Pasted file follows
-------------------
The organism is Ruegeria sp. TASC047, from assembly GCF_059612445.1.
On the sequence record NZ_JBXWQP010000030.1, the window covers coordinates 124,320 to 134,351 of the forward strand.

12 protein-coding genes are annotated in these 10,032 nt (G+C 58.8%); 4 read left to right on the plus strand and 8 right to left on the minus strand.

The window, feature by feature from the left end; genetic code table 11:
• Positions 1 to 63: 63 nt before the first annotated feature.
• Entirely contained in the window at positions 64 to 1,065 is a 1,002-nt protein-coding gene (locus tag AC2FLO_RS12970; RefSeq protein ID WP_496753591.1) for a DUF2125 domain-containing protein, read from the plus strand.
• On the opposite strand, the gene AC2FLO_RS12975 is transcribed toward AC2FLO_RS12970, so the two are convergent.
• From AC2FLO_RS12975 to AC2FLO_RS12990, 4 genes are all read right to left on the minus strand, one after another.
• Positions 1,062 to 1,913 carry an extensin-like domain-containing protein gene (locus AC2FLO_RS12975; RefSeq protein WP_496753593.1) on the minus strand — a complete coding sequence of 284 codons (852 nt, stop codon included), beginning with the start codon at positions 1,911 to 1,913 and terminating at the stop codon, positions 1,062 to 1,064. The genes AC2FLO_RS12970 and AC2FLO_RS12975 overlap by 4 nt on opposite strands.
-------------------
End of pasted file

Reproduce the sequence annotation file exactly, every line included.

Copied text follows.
The organism is Ruegeria sp. TASC047, from assembly GCF_059612445.1.
On the sequence record NZ_JBXWQP010000030.1, the window covers coordinates 124,320 to 134,351 of the forward strand.

12 protein-coding genes are annotated in these 10,032 nt (G+C 58.8%); 4 read left to right on the plus strand and 8 right to left on the minus strand.

The window, feature by feature from the left end; genetic code table 11:
• Positions 1 to 63: 63 nt before the first annotated feature.
• Entirely contained in the window at positions 64 to 1,065 is a 1,002-nt protein-coding gene (locus tag AC2FLO_RS12970; RefSeq protein ID WP_496753591.1) for a DUF2125 domain-containing protein, read from the plus strand.
• On the opposite strand, the gene AC2FLO_RS12975 is transcribed toward AC2FLO_RS12970, so the two are convergent.
• From AC2FLO_RS12975 to AC2FLO_RS12990, 4 genes are all read right to left on the minus strand, one after another.
• Positions 1,062 to 1,913 carry an extensin-like domain-containing protein gene (locus AC2FLO_RS12975; RefSeq protein WP_496753593.1) on the minus strand — a complete coding sequence of 284 codons (852 nt, stop codon included), beginning with the start codon at positions 1,911 to 1,913 and terminating at the stop codon, positions 1,062 to 1,064. The genes AC2FLO_RS12970 and AC2FLO_RS12975 overlap by 4 nt on opposite strands.